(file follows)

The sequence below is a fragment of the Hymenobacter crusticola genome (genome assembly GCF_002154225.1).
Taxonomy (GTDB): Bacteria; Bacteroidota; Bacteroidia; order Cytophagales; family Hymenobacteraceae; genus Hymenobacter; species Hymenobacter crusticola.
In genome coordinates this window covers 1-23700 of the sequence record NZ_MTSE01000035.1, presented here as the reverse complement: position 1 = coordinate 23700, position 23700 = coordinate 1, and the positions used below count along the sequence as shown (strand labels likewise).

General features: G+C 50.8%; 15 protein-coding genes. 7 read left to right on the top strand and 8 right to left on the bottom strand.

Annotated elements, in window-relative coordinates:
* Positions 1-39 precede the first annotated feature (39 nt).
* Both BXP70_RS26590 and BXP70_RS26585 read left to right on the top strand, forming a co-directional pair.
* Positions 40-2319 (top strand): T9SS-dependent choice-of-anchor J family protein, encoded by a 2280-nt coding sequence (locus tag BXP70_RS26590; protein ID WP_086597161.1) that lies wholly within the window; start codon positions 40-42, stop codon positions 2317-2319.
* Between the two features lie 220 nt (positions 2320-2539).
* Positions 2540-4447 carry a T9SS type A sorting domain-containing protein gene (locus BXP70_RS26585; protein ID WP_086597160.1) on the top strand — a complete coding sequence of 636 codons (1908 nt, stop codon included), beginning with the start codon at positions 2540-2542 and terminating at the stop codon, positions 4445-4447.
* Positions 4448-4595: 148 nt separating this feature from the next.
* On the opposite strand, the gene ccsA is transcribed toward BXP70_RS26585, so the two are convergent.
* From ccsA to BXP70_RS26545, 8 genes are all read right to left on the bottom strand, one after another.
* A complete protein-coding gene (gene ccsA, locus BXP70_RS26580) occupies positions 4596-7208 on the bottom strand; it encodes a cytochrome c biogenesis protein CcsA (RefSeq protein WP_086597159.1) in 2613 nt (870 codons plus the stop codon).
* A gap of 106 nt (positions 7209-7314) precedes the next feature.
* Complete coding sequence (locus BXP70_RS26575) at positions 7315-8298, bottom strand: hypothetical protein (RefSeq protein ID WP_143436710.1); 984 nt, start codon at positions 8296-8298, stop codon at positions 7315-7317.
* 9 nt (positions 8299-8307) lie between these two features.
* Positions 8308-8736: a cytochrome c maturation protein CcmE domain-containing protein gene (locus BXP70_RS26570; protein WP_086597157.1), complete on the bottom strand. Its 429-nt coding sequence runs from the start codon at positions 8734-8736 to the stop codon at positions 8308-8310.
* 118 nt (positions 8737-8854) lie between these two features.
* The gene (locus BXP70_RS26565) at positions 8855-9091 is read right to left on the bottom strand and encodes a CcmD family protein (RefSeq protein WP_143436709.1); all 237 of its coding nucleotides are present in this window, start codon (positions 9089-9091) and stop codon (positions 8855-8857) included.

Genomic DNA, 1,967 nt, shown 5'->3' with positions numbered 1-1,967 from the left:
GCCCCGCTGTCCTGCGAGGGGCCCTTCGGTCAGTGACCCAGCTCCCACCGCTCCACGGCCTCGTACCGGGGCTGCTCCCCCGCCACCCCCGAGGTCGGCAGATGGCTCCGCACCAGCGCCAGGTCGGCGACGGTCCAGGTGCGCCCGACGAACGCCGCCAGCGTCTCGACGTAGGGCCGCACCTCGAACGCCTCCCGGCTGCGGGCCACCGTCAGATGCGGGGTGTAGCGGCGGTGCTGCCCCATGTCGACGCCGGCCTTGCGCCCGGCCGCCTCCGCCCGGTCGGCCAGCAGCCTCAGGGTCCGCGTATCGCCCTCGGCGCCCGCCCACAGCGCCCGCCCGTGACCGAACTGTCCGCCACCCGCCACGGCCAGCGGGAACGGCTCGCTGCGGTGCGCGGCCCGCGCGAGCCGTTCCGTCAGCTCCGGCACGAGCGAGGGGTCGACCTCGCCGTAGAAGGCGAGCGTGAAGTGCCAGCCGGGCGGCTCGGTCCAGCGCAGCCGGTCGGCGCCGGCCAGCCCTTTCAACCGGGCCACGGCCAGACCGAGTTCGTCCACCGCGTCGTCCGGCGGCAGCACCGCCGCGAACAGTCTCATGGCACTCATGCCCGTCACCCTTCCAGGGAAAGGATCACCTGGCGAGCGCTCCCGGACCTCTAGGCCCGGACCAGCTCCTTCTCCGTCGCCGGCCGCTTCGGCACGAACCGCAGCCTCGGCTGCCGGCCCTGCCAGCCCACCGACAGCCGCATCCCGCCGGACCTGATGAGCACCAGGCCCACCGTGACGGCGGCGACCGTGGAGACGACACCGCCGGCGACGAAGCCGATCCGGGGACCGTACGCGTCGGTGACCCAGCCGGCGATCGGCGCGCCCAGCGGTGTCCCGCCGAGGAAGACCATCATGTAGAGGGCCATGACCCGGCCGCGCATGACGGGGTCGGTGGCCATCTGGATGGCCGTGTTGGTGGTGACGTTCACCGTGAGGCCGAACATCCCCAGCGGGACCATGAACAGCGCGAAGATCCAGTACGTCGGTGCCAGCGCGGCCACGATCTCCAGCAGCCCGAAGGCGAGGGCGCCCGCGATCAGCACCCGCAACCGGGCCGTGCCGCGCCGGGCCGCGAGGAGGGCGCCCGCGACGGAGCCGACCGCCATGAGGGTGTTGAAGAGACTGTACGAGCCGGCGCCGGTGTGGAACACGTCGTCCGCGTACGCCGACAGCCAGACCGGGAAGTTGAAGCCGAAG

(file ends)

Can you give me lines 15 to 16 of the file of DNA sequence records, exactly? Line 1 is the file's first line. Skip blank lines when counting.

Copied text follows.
* A gap of 106 nt (positions 7209-7314) precedes the next feature.
* Complete coding sequence (locus BXP70_RS26575) at positions 7315-8298, bottom strand: hypothetical protein (RefSeq protein ID WP_143436710.1); 984 nt, start codon at positions 8296-8298, stop codon at positions 7315-7317.